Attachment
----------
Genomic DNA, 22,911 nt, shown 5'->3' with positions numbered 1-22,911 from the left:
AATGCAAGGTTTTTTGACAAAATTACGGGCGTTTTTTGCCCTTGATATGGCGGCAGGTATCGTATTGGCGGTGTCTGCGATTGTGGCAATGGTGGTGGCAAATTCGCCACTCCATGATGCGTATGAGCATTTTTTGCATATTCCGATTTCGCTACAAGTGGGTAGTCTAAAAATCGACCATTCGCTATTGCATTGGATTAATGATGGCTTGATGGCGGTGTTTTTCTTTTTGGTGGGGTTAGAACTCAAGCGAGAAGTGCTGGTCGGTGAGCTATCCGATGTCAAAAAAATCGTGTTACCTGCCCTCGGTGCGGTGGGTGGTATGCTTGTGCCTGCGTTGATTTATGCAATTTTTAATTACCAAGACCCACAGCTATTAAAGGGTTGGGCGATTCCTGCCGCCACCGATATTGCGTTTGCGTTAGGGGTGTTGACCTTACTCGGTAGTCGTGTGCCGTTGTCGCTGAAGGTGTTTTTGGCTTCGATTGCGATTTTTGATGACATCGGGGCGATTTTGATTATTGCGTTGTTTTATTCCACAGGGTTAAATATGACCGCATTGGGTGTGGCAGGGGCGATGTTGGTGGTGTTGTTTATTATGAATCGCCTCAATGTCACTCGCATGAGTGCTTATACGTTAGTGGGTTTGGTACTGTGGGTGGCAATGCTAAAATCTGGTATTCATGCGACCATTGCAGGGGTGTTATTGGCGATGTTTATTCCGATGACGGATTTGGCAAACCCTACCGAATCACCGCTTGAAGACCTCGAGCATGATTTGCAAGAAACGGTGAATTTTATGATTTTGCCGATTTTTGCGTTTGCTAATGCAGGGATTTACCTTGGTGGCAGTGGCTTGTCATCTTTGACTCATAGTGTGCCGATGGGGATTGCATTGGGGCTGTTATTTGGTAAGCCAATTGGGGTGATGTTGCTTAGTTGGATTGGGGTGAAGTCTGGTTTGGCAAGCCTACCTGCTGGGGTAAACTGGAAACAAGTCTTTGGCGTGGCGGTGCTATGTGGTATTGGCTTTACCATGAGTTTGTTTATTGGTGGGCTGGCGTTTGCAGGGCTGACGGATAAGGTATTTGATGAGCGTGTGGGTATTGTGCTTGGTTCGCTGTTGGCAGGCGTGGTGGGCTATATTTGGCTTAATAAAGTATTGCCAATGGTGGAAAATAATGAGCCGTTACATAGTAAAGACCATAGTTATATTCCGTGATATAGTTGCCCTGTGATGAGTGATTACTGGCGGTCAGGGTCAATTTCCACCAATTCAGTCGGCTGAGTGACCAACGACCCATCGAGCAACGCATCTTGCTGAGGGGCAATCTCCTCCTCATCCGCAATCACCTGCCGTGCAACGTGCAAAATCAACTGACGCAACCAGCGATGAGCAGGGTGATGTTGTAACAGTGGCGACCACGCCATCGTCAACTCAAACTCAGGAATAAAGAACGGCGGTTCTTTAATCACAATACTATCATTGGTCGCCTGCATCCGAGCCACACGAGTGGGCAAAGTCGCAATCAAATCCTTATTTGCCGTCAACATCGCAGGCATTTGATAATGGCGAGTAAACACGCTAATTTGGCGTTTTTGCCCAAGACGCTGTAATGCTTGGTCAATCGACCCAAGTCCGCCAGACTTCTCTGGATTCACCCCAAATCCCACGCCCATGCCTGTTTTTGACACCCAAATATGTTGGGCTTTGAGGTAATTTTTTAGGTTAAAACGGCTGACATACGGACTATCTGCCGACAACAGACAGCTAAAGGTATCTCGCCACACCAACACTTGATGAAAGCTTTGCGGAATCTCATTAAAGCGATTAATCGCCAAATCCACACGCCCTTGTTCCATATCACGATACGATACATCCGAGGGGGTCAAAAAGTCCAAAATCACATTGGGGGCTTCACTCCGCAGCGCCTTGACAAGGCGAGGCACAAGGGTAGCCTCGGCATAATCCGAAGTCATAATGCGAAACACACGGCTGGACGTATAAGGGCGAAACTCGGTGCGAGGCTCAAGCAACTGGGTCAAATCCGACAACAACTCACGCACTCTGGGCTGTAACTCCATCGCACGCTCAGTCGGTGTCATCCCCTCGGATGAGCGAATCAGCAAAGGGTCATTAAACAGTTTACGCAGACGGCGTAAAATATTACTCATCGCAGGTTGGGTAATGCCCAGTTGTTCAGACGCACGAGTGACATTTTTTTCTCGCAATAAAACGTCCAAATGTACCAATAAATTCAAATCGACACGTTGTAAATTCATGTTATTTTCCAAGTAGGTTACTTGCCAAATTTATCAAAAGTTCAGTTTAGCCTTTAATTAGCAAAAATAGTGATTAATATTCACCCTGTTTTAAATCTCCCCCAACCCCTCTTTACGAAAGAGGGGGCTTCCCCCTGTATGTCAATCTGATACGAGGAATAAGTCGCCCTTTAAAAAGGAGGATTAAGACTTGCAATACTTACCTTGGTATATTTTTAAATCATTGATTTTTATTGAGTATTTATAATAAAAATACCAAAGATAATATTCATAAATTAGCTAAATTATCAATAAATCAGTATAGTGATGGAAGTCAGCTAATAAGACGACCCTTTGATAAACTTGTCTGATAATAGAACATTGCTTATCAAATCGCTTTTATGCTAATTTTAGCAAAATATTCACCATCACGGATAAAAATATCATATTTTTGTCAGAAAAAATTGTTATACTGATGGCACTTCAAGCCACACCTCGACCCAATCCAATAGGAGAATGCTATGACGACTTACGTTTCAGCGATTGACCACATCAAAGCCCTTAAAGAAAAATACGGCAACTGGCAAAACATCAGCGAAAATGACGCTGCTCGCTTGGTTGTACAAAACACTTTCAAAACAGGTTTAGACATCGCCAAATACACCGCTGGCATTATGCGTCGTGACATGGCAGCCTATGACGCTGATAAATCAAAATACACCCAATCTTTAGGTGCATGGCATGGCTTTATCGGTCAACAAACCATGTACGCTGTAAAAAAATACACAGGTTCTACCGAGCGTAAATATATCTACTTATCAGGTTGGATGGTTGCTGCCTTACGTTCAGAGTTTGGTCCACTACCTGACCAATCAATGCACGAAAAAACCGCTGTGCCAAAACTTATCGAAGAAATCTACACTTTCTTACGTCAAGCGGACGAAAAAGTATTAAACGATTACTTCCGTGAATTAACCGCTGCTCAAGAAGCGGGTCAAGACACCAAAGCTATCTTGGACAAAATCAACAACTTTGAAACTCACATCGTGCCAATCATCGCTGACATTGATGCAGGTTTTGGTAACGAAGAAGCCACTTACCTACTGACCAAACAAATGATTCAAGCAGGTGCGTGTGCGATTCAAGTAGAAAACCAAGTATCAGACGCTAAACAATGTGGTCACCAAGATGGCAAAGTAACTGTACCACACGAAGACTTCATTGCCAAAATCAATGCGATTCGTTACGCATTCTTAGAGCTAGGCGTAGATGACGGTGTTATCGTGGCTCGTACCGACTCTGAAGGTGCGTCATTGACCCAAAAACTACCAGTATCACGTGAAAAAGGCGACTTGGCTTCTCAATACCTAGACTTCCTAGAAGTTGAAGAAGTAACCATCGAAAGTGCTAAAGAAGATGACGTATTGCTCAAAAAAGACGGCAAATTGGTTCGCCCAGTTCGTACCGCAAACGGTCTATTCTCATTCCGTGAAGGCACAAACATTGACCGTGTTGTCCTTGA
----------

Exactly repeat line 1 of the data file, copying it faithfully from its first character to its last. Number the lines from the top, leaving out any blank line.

Genomic DNA, 22,911 nt, shown 5'->3' with positions numbered 1-22,911 from the left: